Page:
Ask Control Engineering
The Ask Control Engineering blog covers all aspects of automation, including motors, drives, sensors, motion control, machine control and embedded systems. Control Engineering answers questions from readers of Control Engineering's print and online magazines, newsletters and other publications. To comment on any blog posting, click on the post's highlighted question and scroll to the "Post a Comment" box at the bottom. Submit questions as comments to any existing post.
Benefits the Space Shuttle Era
July 08, 2011
Dear Control Engineering: I see that Atlantis has taken off this morning on what is being billed as the final space shuttle mission. What are some of the side benefits that have come out of the space program over the years?
Aside from things like Tang, Space Food Sticks, and other astronaut food, there are many more earthly benefits that have come out of the space program. While I suspect nobody would be able to identify and count them all, NASA did try to offer a few in an article published in 2008. One point of the article is that NASA’s work helped advance research methods in addition to specific products and processes:
“As famed heart surgeon Dr. Michael DeBakey, who has collaborated with NASA on one of its most beneficial inventions, an artificial heart pump, has said, ‘NASA is engaged in very active research. It has as its goal to explore space. But to do so, you’ve got to do all kinds of research – biological research, physical research and so on. So it’s really a very, very intensive research organization. And anytime you have any type of intensive research organization or activity going on, new knowledge is going to flow from it.’”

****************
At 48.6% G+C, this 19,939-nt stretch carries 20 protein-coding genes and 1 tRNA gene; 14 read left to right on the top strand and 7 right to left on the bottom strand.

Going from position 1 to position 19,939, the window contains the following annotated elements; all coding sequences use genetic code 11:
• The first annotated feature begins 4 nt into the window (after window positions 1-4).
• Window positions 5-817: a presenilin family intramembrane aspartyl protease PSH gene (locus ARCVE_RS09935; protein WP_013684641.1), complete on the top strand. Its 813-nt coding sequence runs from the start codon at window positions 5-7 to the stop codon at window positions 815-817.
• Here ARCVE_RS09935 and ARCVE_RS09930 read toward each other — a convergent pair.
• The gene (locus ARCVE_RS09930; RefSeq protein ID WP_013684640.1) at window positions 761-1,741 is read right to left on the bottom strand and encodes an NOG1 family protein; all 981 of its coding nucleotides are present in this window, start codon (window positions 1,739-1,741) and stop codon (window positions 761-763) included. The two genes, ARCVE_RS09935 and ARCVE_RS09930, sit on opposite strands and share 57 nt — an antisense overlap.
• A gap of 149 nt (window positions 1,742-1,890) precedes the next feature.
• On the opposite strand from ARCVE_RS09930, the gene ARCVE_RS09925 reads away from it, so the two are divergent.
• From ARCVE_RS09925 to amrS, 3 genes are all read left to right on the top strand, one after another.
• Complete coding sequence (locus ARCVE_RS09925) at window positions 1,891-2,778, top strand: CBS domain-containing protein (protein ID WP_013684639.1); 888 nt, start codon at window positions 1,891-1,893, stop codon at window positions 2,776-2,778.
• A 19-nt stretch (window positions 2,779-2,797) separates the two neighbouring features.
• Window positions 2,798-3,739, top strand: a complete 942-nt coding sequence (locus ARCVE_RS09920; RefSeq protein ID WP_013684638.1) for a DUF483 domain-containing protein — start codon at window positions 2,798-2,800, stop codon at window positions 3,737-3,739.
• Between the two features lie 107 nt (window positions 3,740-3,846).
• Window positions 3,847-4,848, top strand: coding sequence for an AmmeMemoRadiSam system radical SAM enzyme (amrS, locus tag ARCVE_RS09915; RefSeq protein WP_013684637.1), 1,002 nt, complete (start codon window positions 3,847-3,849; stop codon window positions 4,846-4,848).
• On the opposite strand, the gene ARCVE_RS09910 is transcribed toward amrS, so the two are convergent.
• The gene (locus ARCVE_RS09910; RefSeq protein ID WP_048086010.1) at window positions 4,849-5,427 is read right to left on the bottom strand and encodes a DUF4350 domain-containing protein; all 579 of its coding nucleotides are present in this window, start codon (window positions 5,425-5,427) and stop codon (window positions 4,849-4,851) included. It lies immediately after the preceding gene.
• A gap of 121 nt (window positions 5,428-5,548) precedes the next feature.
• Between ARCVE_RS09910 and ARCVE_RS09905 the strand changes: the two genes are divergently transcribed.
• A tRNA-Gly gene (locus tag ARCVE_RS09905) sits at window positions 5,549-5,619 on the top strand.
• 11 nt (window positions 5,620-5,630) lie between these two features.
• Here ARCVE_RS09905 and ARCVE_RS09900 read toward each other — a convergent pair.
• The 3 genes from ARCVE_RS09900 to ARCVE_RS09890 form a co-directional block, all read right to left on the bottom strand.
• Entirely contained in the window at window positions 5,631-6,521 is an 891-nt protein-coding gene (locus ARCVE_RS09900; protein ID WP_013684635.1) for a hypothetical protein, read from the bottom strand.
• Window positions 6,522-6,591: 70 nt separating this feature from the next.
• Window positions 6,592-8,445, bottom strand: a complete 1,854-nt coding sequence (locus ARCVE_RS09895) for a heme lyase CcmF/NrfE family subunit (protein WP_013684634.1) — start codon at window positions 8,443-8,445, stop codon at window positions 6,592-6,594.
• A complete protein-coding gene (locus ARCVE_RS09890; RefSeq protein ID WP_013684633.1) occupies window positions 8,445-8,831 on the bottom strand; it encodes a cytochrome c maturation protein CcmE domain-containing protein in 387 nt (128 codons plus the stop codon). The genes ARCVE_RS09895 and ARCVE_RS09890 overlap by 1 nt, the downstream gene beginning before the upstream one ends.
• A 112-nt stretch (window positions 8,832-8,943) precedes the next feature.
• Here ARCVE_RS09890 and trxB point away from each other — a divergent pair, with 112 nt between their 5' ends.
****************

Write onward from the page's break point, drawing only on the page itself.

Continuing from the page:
One Control Engineering article from earlier this year discussed a specific industrial control solution that helped maintain the shuttle program, but didn’t result directly from space-related research. There are probably countless developments similar to that.
Leave a comment below. Cannot see the comment area below? Click on the following and scroll down: Benefits of the Space Shuttle Era. (Note that we have to approve the comments to limit spam; we'll get to it soon. Thanks.)
--Peter Welander, pwelander(at)cfemedia.com
Thursday, 21-07-11 09:34
NASA's value to inspire future engineers: priceless
I was 9 or 10, in fourth grade, when my "Weekly Reader" told me about a NASA plan for a reusable spacecraft. With the shuttle program retired today after 30 years, NASA has no funding for putting humans in low earth orbit (left to the Russians and to the private sector). Nor does NASA have funding for continuing the work on its already begun deep space exploration program. While there are many direct technological benefits to putting humans in space -- and practical reasons to use robotic space exploration -- inspiring new engineering talent may be NASA's largest contribution.
What do you think?
Here's an impossible ROI calculation that I think demonstrates why we need NASA: Let's add up the engineering contributions of every person inspired by NASA to become an engineer. Put the other way: What won't be engineered in the future because young people today, uninspired by NASA's lack of funding, will choose another career? Leave a comment below.
If you believe a greater percentage of your tax dollars should go toward NASA (as part of a balanced budget and deficit reduction), let your government know at http://www.usa.gov/Contact/Elected.shtml.
-Engineering inspiration: NASA’s Linenger challenges us to reach deeper http://bit.ly/lHtNPT
- A few prior comments on engineering inspiration are in this Control
Engineering posting: http://bit.ly/mZBNKX
- Need inspiration? Look at this NASA photo from the International Space Station of the last Space Shuttle re-entry, this morning. Wow.
- Mark T. Hoske, Control Engineering